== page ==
Matthew Hooton explains why John Key should resist the temptation for an early election.
Basically to keep piling the pain on on Labour.
John Key must be sorely tempted to call a snap election before Christmas.
Labour is now in its most parlous state in its 100-year history. In the past two elections, it suffered its worst two results since its formative years in the 1920s. It is now polling much worse than it did in 2010 and 2013, the years before those 27% and 25% debacles under Phil Goff and David Cunliffe.
The latest leader, Andrew Little, was not wanted by Labour MPs or party members, instead being imposed by the unions. He is now significantly more unpopular with New Zealand voters than Jeremy Corbyn with the British and, as National’s campaign chairman Steven Joyce picked so astutely, has an issue with anger.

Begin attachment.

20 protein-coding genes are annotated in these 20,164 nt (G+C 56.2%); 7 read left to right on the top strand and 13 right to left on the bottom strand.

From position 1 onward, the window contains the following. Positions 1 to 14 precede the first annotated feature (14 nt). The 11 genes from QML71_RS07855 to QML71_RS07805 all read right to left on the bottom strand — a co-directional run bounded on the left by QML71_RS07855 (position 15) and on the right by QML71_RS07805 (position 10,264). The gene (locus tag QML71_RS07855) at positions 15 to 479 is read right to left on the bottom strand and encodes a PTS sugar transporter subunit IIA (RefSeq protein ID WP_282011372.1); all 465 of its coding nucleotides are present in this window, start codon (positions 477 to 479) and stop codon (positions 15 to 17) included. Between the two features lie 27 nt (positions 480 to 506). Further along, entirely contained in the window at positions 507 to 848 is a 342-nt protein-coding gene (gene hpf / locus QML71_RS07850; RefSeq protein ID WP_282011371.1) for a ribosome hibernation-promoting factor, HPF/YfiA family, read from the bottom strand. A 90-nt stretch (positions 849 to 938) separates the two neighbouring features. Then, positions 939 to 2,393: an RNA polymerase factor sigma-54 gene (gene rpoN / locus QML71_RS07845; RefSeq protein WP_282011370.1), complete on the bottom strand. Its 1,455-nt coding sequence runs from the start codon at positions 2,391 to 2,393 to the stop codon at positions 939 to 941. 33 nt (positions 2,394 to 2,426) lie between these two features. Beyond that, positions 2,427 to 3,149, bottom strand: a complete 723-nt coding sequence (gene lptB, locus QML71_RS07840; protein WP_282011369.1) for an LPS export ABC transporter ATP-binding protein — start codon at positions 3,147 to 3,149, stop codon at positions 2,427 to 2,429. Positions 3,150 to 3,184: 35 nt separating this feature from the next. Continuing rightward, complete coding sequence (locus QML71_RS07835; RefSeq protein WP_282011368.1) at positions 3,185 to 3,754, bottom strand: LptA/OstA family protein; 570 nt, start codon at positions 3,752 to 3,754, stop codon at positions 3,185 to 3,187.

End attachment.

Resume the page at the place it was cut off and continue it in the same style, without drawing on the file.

In our ninth consecutive INCITE poll on approval ratings (use the code “firstmonth” to get your first issue for just $1), Andrew Little has slipped to his lowest ever rating and has never had a positive result.
Organisationally, Labour is broke, advising the Electoral Commission it received no donations above $15,000 last year. It has had no communications chief since May, after the departure of former NZ Woman’s Weekly editor Sarah Stuart. Its chief of staff, Matt McCarten, has been let go to set up an election headquarters in Auckland after a power struggle with finance spokesman Grant Robertson.